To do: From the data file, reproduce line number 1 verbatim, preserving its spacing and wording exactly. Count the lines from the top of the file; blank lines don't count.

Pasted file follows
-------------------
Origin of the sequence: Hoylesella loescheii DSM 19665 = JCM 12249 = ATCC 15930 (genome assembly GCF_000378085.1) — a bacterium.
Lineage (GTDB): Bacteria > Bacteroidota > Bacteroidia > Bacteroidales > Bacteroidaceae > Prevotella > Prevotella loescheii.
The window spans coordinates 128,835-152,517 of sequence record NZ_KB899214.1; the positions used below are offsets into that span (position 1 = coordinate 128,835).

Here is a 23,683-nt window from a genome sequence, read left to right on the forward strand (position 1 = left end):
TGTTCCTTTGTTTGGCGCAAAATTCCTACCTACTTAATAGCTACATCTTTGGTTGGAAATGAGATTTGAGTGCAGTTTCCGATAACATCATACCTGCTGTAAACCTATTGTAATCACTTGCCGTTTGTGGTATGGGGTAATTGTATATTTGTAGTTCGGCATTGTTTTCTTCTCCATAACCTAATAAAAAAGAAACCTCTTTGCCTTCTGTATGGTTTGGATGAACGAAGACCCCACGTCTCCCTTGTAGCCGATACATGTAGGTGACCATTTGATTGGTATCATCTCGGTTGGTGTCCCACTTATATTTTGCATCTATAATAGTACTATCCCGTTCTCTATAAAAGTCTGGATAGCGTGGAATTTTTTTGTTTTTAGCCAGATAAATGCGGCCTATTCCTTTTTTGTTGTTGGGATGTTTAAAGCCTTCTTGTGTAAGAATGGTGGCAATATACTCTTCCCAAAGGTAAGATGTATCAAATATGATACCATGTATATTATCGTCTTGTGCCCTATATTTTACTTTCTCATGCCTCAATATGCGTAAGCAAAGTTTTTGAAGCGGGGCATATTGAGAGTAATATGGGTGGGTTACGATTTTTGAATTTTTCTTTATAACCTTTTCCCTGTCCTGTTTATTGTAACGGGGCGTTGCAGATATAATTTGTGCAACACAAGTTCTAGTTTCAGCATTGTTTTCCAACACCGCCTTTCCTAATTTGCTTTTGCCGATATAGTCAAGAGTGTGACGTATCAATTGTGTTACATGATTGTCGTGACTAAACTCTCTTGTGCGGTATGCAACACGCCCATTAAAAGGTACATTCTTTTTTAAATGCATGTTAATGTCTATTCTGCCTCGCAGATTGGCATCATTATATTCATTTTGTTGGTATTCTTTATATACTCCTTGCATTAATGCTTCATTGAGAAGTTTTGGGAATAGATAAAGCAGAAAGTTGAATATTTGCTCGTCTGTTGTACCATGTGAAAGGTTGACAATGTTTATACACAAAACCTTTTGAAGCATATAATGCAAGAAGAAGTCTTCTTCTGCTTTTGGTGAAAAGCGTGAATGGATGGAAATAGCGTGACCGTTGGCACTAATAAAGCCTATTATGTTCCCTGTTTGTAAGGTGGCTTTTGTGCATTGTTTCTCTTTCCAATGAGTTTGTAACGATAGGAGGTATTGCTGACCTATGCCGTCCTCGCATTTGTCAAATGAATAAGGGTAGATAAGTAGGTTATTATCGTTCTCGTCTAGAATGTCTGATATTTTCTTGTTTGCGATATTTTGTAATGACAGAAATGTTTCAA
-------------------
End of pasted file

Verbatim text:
Origin of the sequence: Hoylesella loescheii DSM 19665 = JCM 12249 = ATCC 15930 (genome assembly GCF_000378085.1) — a bacterium.